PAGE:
We’ve all heard it said: “Good is good enough”, or “Leave well enough alone”.
Those sayings convey a form of popular wisdom — the idea that there are times in life when aiming for a higher level of perfection can be counterproductive and that things should just be left the way they are. My native French has a very similar saying (“Le mieux est l’ennemi du bien“) loosely adapted from something that philosopher Montesquieu famously wrote three hundred years ago.
I do agree with the idea that at times, the desire for incremental perfection can be just plain misguided. On the other hand, I also wrote just a few weeks back about the importance of cultivating excellence in everything we do. So which one is it, you might rightly ask? Should one be satisfied with a result that is just good enough, or should one always strive to do better?
It depends on the circumstances but it’s really both. That might sound contradictory so allow me to relate a recent anecdote that will help clarify what I mean.
A few weeks ago, I was teaching kata in the dojo. In judo as in other martial arts, katas – or forms – are carefully codified sequences of movements which have been passed down the generations in order to convey some important principles and which must be executed by students in a very precise way that is imbued with both meaning and tradition. Put another way, a kata is an ideal pattern of execution to be replicated as closely — as perfectly — as possible as a means to gain a better understanding of some important aspects of judo.
For many judokas who are more used to free-style sparring or randori, approaching the study of kata can be quite daunting. As I was getting ready to address the group, composed of beginners and more experienced students, I asked everyone to come closer and sit on the mats around me.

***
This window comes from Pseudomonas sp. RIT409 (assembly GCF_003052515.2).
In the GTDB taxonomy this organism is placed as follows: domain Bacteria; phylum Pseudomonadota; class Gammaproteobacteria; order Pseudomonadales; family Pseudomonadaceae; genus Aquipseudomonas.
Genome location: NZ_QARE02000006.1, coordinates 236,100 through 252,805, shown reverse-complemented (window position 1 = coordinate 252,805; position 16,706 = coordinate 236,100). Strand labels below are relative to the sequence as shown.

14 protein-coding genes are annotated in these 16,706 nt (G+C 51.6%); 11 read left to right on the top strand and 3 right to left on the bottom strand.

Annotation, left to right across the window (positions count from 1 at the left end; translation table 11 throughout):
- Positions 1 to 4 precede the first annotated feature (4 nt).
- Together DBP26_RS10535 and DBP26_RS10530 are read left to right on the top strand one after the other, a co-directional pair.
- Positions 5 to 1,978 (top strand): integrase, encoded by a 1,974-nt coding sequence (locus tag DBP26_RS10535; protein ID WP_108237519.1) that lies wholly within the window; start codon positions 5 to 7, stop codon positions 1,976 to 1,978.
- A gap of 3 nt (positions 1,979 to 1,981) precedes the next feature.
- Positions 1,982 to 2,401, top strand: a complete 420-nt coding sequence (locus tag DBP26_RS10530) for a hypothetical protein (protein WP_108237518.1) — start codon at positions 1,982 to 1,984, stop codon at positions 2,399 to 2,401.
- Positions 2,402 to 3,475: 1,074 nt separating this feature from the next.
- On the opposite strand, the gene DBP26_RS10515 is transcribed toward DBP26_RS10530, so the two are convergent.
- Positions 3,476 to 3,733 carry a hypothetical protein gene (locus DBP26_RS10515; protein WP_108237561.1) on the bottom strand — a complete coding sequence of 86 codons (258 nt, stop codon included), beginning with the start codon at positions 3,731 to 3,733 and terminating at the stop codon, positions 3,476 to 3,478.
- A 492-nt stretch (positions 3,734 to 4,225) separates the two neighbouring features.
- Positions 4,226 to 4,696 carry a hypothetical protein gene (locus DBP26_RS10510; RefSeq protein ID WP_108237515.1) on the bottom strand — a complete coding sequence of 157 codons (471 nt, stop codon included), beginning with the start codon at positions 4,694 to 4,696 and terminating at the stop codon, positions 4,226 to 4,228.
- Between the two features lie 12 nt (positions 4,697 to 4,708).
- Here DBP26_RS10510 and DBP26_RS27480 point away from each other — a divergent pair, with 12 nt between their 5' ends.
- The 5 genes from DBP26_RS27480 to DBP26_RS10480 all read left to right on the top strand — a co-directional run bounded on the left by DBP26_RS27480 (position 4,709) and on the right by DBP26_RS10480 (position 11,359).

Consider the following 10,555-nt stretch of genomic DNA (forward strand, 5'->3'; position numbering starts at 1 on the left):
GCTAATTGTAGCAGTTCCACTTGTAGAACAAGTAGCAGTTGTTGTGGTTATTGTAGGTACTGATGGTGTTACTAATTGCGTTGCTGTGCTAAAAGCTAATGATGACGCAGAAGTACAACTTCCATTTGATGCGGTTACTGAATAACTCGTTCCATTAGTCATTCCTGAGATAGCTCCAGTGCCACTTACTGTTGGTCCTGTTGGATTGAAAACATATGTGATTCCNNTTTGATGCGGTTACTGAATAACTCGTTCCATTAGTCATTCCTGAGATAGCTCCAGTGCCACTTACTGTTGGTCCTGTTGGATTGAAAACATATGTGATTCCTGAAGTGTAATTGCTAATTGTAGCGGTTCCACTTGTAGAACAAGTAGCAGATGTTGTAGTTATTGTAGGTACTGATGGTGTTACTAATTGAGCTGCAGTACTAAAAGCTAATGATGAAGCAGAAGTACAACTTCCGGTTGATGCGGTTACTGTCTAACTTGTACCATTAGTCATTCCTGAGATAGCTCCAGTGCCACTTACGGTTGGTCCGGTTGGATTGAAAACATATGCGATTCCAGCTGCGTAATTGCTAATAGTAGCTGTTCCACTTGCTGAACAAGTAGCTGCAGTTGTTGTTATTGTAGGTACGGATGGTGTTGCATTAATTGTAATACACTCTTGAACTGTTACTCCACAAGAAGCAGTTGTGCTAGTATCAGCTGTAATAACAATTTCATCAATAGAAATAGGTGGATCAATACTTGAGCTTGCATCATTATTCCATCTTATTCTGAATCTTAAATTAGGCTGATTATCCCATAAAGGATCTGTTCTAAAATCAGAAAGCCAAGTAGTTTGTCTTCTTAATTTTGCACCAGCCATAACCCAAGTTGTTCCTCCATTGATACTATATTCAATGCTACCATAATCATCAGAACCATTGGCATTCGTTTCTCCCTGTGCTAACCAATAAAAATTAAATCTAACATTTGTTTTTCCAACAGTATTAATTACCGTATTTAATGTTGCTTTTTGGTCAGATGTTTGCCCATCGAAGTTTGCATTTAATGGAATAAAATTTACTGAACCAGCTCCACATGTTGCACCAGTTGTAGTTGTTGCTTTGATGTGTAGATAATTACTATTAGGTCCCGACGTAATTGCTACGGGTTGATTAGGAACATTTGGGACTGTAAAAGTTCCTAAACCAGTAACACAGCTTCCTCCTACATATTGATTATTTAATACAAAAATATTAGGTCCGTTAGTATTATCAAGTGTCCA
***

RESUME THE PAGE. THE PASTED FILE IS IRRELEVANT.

“Learning kata”, I told the students, “is like learning how to sculpt. Imagine that you are given a bloc of stone and asked to sculpt a human head. The first step, I think, would be for you to take a large chisel and start removing large chuncks of stone until you had something that, squinting hard from enough of a distance, might look a bit like the head you wanted to get out of the stone.”
“Today, that’s all I would like you to focus on. Don’t try to work on the details. Don’t worry if it doesn’t look like what you’ve seen some more experienced judokas do. Today, and next week, and for many more weeks and months after that, all that I ask you to do is to try to see and understand the broad outlines. Over time, we will gradually incorporate more elements, more details. Eventually, as you study and practice diligently, you will begin to know enough to be able, with the help of your partners, to start working on your own at adding more and finer details.”
“The sculpture you are working on will never be finished. All your life, for however long you practice kata, you will always be perfecting it. First, it will look like something that a child would sculpt. Over time, as your skill grows, you will work on the nose, on the ears, on the eyes. Then you will work on the fine wrinkles around the eyes. You will keep zooming in, working on finer and finer details; details that an untrained eye would not even know are there; details that today you don’t even know exist. And as you discover more details, you will gain an ever greater understanding of what you do and why you do it.”
“But for today, and next week, and for many more weeks and months after that, all that I ask you to do is to try to see and understand the broad outlines, not worrying about the finer details.”
To me, the key to reconciling the pursuit of excellence with the common wisdom of “Leave well enough alone” lies in the recognition that we are all at different stages in our respective journeys — whether personal or professional. That’s why in traditional martial arts, a demonstration of skill that would trigger shame in a very seasoned master will be celebrated as a notable achievement for a recently promoted black belt.
The measure of one’s commitment to excellence doesn’t lie in what is achieved today but in the sincerity of the person’s efforts towards a higher standard. Similarly, the pursuit of excellence should not be confused with the misguided attempt to secure today a level of perfection that is beyond reach but should nonetheless be strived for diligently over the longer term.
Much more could be said on the topic but for today, that will be good enough.